Park Assist Plus with Memory Function

This parking system can help you look for parking lots and park your car. Additionally, the memory function allows the assist to learn up to five parking manoeuvers.

For this update to take effect, the driver must park in a parking lot once and save the maneuver. The next time the driver wants to park in that spot, all they need to do is monitor the procedure.

Safety First

a man foot on a brake
Source: YouTube (Volkswagen News)

It goes without saying that we have yet to reach the era of fully autonomous driving. Even the best semi-autonomous cars need a driver that can disable the assists if danger occurs. Travel Assist should be used in good weather.

Do not use Travel Assist on your ID.3 if there’s poor visibility, snow and ice on the road, or even a flooded road. The same goes for winding roads, off-road driving, and unsurfaced roads. People crossing the lane will also not be detected.

The list goes on and on. As the driver, you must brake when Travel Assist doesn’t react fast enough. Always keep your hands on the steering wheel and be ready to intervene with the assist if necessary. Travel Assist should be used to detect dangers you may have missed. It shouldn’t replace you as a driver — at least not yet.

ID.3 Autopilot: Summary

All in all, the VW ID.3 has an incredible Travel Assist that provides various luxury and safety features. Its adaptive cruise control keeps you safe from the cars ahead, while the lane-keeping assistant prevents you from swerving from the road.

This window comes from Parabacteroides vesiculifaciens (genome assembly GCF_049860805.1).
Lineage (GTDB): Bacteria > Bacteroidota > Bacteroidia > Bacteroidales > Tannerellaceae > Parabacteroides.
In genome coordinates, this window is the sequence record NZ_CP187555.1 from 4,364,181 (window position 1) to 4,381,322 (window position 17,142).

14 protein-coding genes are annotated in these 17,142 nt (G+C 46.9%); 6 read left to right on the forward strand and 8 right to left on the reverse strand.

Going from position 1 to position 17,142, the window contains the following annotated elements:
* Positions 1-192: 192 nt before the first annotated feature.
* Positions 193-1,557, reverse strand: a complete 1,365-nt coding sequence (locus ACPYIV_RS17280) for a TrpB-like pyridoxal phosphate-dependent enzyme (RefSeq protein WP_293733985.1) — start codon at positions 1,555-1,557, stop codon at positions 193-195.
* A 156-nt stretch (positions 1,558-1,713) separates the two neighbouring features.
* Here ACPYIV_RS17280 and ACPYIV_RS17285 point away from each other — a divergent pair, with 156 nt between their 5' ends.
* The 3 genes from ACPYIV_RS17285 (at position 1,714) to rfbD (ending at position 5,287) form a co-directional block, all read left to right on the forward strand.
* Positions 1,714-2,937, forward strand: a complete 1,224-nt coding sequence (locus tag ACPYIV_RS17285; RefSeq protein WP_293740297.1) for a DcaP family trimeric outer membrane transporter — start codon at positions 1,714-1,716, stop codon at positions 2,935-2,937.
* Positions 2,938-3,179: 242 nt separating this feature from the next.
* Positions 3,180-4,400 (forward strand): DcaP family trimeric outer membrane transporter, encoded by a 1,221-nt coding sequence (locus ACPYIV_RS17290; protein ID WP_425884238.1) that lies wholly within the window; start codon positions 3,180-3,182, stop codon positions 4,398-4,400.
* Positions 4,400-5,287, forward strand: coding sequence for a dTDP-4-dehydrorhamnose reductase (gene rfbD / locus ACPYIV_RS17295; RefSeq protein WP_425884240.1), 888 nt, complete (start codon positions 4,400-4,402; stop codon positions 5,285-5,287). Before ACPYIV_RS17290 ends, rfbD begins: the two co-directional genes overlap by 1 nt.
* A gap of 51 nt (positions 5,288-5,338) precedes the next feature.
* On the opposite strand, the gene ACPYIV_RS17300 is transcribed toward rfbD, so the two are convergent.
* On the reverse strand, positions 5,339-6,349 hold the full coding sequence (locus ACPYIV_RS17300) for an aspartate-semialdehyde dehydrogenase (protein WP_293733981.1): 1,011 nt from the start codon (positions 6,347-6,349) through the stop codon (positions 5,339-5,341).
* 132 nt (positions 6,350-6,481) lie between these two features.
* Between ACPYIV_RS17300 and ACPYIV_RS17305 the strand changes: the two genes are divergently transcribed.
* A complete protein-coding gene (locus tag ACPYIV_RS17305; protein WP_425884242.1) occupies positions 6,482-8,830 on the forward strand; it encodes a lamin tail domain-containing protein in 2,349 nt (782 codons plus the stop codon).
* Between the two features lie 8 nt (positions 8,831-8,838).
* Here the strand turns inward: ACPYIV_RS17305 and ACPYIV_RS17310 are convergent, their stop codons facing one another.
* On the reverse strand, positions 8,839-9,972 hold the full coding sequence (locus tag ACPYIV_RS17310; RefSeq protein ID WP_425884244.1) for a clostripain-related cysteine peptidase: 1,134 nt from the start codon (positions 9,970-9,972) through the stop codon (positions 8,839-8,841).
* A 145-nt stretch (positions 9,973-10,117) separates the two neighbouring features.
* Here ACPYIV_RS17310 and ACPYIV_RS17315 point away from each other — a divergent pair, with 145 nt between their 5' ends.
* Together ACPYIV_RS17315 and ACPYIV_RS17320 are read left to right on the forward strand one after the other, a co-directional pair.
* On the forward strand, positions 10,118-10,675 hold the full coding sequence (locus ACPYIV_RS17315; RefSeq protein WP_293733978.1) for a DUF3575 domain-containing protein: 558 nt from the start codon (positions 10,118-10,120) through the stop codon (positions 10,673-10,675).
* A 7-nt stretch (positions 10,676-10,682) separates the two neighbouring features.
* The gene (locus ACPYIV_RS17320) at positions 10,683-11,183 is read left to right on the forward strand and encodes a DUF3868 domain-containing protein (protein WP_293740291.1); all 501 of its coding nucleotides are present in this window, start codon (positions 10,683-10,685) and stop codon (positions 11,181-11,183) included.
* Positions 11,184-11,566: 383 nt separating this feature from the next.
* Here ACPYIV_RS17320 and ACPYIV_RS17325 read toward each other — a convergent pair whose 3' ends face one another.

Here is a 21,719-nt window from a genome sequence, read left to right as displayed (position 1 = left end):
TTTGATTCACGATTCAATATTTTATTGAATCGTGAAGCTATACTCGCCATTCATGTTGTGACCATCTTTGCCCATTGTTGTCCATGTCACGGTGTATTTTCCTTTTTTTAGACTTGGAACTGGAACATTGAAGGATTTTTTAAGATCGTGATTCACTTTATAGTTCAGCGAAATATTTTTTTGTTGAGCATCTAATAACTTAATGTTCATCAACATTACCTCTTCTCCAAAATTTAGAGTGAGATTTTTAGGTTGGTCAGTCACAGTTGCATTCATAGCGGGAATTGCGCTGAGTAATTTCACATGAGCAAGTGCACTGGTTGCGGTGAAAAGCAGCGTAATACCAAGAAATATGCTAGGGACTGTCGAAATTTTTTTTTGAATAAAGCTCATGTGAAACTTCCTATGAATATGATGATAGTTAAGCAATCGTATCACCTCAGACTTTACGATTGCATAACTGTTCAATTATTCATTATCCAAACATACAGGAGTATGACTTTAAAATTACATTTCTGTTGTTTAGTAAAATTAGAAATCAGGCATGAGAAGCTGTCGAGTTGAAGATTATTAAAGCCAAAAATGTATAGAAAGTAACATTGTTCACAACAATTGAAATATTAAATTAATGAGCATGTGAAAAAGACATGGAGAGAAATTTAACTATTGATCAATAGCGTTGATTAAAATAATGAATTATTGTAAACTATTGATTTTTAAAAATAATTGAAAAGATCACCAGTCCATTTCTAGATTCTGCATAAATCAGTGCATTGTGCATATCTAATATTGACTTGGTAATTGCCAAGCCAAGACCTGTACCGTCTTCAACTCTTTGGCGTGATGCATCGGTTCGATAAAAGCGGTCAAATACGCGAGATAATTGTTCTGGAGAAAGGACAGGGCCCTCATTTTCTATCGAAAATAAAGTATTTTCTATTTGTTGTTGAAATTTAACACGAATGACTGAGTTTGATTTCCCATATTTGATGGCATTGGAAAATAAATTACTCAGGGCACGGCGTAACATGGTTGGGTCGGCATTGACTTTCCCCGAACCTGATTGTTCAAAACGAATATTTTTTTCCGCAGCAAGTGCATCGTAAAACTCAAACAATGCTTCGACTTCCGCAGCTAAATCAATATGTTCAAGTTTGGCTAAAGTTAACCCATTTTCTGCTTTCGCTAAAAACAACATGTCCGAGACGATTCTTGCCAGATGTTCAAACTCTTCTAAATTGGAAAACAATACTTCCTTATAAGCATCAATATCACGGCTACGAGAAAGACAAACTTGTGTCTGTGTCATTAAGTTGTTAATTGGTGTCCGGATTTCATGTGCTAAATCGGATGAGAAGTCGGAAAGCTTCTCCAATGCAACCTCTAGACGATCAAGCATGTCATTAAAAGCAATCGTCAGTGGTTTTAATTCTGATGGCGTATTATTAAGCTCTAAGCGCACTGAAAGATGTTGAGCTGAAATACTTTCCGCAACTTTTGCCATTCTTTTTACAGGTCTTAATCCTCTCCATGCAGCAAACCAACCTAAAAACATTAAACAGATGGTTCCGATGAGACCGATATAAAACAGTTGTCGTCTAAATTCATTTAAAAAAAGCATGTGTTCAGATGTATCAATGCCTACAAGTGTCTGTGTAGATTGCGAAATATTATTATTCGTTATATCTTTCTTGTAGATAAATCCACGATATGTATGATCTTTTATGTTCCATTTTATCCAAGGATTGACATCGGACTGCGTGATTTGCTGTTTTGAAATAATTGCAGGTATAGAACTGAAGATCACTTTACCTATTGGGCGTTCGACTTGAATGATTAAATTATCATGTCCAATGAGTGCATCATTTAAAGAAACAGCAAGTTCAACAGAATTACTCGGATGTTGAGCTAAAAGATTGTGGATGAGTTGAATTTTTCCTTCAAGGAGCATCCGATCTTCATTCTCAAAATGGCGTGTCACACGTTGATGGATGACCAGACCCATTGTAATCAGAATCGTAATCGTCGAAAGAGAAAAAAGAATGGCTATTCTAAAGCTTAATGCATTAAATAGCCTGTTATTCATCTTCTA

All Travel Assist systems work flawlessly together (at least, they should!) and provide a safe and fun driving experience. However, if you see danger and find the system is not responding, you’ll need to intervene manually. If you want to read up on the travel assist system in more detail, check out a copy of the VW ID.3 owner’s manual below.

VW id.3 autopilot


Does Audi e-tron have software updates?

Yes, Audi e-tron and other modern Audi models receive software updates to improve functionality and performance.

Can I update myAudi software?

You can update your Audi’s software through the myAudi app or by visiting an authorized Audi dealership.

Are software updates free at Audi?

The cost of software updates can vary, with some updates provided free of charge, particularly for safety or warranty-related issues. Other updates, offering new features or improvements, may come with a fee.

How long does an Audi software update take?

The time required for an Audi software update varies depending on the update’s size and complexity, but it can range from a few minutes to several hours. Specific timeframes are typically provided in the update instructions.


By Ben Kitchen Ben is a qualified car mechanic with experience working in the industry. He now works as an automotive author, writing about all things vehicle-related. He’s excited about the potential held by electric cars of all shapes, sizes, and types.

Ben Kitchen Ben is a qualified car mechanic with experience working in the industry. He now works as an automotive author, writing about all things vehicle-related. He’s excited about the potential held by electric cars of all shapes, sizes, and types.